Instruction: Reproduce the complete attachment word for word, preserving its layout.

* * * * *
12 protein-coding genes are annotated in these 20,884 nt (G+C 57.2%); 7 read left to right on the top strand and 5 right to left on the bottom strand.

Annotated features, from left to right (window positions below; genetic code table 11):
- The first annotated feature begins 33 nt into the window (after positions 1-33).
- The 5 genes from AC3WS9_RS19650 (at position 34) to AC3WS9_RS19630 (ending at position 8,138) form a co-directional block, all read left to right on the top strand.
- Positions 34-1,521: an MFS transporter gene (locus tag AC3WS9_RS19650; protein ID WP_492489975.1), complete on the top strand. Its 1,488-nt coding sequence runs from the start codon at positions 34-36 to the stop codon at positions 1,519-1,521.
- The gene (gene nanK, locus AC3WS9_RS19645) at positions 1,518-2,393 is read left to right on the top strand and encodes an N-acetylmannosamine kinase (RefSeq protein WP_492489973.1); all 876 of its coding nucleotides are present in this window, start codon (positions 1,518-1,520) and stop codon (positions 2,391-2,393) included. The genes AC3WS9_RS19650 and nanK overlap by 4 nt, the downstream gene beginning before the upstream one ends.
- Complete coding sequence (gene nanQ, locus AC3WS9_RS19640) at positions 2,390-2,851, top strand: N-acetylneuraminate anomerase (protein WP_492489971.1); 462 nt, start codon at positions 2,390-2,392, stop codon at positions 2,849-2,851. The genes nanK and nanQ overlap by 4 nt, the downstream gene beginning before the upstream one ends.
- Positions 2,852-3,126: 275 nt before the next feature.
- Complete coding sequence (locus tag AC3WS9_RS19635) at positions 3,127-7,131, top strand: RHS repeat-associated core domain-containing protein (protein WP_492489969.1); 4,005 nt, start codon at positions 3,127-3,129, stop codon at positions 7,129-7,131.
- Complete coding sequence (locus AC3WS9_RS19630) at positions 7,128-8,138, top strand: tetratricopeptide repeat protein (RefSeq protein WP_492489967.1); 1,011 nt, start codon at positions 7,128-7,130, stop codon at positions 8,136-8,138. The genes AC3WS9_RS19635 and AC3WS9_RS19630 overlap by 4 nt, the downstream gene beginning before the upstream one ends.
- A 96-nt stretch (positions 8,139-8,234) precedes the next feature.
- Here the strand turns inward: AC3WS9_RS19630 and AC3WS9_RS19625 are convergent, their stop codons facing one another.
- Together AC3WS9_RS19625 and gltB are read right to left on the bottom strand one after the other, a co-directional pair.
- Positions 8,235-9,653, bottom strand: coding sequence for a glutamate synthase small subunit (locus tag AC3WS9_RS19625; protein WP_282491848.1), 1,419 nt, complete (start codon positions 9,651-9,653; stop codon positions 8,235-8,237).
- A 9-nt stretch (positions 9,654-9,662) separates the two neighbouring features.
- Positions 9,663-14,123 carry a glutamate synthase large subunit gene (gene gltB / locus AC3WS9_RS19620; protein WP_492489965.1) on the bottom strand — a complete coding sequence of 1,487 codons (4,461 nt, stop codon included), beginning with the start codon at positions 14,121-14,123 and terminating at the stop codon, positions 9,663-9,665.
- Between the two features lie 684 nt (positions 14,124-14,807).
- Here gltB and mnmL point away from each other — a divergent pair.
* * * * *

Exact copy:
12 protein-coding genes are annotated in these 20,884 nt (G+C 57.2%); 7 read left to right on the top strand and 5 right to left on the bottom strand.

Annotated features, from left to right (window positions below; genetic code table 11):
- The first annotated feature begins 33 nt into the window (after positions 1-33).
- The 5 genes from AC3WS9_RS19650 (at position 34) to AC3WS9_RS19630 (ending at position 8,138) form a co-directional block, all read left to right on the top strand.
- Positions 34-1,521: an MFS transporter gene (locus tag AC3WS9_RS19650; protein ID WP_492489975.1), complete on the top strand. Its 1,488-nt coding sequence runs from the start codon at positions 34-36 to the stop codon at positions 1,519-1,521.
- The gene (gene nanK, locus AC3WS9_RS19645) at positions 1,518-2,393 is read left to right on the top strand and encodes an N-acetylmannosamine kinase (RefSeq protein WP_492489973.1); all 876 of its coding nucleotides are present in this window, start codon (positions 1,518-1,520) and stop codon (positions 2,391-2,393) included. The genes AC3WS9_RS19650 and nanK overlap by 4 nt, the downstream gene beginning before the upstream one ends.
- Complete coding sequence (gene nanQ, locus AC3WS9_RS19640) at positions 2,390-2,851, top strand: N-acetylneuraminate anomerase (protein WP_492489971.1); 462 nt, start codon at positions 2,390-2,392, stop codon at positions 2,849-2,851. The genes nanK and nanQ overlap by 4 nt, the downstream gene beginning before the upstream one ends.
- Positions 2,852-3,126: 275 nt before the next feature.
- Complete coding sequence (locus tag AC3WS9_RS19635) at positions 3,127-7,131, top strand: RHS repeat-associated core domain-containing protein (protein WP_492489969.1); 4,005 nt, start codon at positions 3,127-3,129, stop codon at positions 7,129-7,131.
- Complete coding sequence (locus AC3WS9_RS19630) at positions 7,128-8,138, top strand: tetratricopeptide repeat protein (RefSeq protein WP_492489967.1); 1,011 nt, start codon at positions 7,128-7,130, stop codon at positions 8,136-8,138. The genes AC3WS9_RS19635 and AC3WS9_RS19630 overlap by 4 nt, the downstream gene beginning before the upstream one ends.
- A 96-nt stretch (positions 8,139-8,234) precedes the next feature.
- Here the strand turns inward: AC3WS9_RS19630 and AC3WS9_RS19625 are convergent, their stop codons facing one another.
- Together AC3WS9_RS19625 and gltB are read right to left on the bottom strand one after the other, a co-directional pair.
- Positions 8,235-9,653, bottom strand: coding sequence for a glutamate synthase small subunit (locus tag AC3WS9_RS19625; protein WP_282491848.1), 1,419 nt, complete (start codon positions 9,651-9,653; stop codon positions 8,235-8,237).
- A 9-nt stretch (positions 9,654-9,662) separates the two neighbouring features.
- Positions 9,663-14,123 carry a glutamate synthase large subunit gene (gene gltB / locus AC3WS9_RS19620; protein WP_492489965.1) on the bottom strand — a complete coding sequence of 1,487 codons (4,461 nt, stop codon included), beginning with the start codon at positions 14,121-14,123 and terminating at the stop codon, positions 9,663-9,665.
- Between the two features lie 684 nt (positions 14,124-14,807).
- Here gltB and mnmL point away from each other — a divergent pair.